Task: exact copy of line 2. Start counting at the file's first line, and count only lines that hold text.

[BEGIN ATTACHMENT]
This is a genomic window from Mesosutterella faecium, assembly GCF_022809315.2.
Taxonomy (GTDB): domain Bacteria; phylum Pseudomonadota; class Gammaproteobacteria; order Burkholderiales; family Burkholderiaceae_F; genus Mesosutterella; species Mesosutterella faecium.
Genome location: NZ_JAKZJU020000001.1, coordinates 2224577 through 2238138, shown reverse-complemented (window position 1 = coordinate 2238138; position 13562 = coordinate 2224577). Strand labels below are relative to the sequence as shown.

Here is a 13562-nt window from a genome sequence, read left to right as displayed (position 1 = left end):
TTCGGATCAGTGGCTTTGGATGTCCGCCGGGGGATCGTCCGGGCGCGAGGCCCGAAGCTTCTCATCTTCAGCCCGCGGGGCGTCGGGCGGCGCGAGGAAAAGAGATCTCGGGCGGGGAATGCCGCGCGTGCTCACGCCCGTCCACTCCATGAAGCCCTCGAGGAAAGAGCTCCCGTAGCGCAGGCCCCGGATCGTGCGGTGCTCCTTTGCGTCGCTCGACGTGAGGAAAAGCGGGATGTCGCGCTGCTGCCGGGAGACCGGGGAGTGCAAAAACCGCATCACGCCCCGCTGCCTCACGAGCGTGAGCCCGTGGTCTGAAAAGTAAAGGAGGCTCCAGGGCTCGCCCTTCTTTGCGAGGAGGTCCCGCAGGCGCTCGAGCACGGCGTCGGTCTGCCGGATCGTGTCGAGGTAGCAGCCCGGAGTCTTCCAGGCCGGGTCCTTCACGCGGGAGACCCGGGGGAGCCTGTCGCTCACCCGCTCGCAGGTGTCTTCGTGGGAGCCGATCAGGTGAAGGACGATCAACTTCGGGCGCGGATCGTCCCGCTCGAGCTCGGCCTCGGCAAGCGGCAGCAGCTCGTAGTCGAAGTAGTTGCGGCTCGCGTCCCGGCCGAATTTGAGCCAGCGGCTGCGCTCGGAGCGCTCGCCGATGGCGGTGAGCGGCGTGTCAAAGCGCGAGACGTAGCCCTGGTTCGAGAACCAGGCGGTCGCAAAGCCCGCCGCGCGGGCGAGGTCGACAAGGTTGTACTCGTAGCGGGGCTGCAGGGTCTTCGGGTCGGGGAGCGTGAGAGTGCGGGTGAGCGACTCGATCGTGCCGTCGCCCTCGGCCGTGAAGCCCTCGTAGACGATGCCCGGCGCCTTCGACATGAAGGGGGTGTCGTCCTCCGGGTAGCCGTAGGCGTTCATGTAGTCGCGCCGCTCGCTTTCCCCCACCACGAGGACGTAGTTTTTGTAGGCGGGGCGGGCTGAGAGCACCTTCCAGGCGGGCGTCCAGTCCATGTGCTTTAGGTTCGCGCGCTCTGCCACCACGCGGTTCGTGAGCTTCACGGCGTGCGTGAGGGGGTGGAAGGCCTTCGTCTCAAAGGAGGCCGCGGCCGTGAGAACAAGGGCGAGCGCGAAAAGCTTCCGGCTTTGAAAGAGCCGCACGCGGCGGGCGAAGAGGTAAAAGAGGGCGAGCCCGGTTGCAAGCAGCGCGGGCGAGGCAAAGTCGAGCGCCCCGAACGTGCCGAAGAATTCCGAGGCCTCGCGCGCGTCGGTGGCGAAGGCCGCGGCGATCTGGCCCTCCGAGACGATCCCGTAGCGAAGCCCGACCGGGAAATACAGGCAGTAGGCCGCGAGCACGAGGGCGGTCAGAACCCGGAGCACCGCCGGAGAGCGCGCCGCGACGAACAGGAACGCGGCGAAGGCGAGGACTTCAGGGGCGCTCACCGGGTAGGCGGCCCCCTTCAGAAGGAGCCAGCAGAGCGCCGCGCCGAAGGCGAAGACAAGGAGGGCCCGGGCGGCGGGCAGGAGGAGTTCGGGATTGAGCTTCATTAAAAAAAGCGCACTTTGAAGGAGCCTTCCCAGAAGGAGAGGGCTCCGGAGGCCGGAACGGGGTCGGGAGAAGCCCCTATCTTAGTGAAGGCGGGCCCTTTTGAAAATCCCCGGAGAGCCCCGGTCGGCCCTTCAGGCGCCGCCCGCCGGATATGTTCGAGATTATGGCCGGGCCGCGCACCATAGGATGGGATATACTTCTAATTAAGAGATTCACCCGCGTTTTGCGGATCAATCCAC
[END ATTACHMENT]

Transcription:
Taxonomy (GTDB): domain Bacteria; phylum Pseudomonadota; class Gammaproteobacteria; order Burkholderiales; family Burkholderiaceae_F; genus Mesosutterella; species Mesosutterella faecium.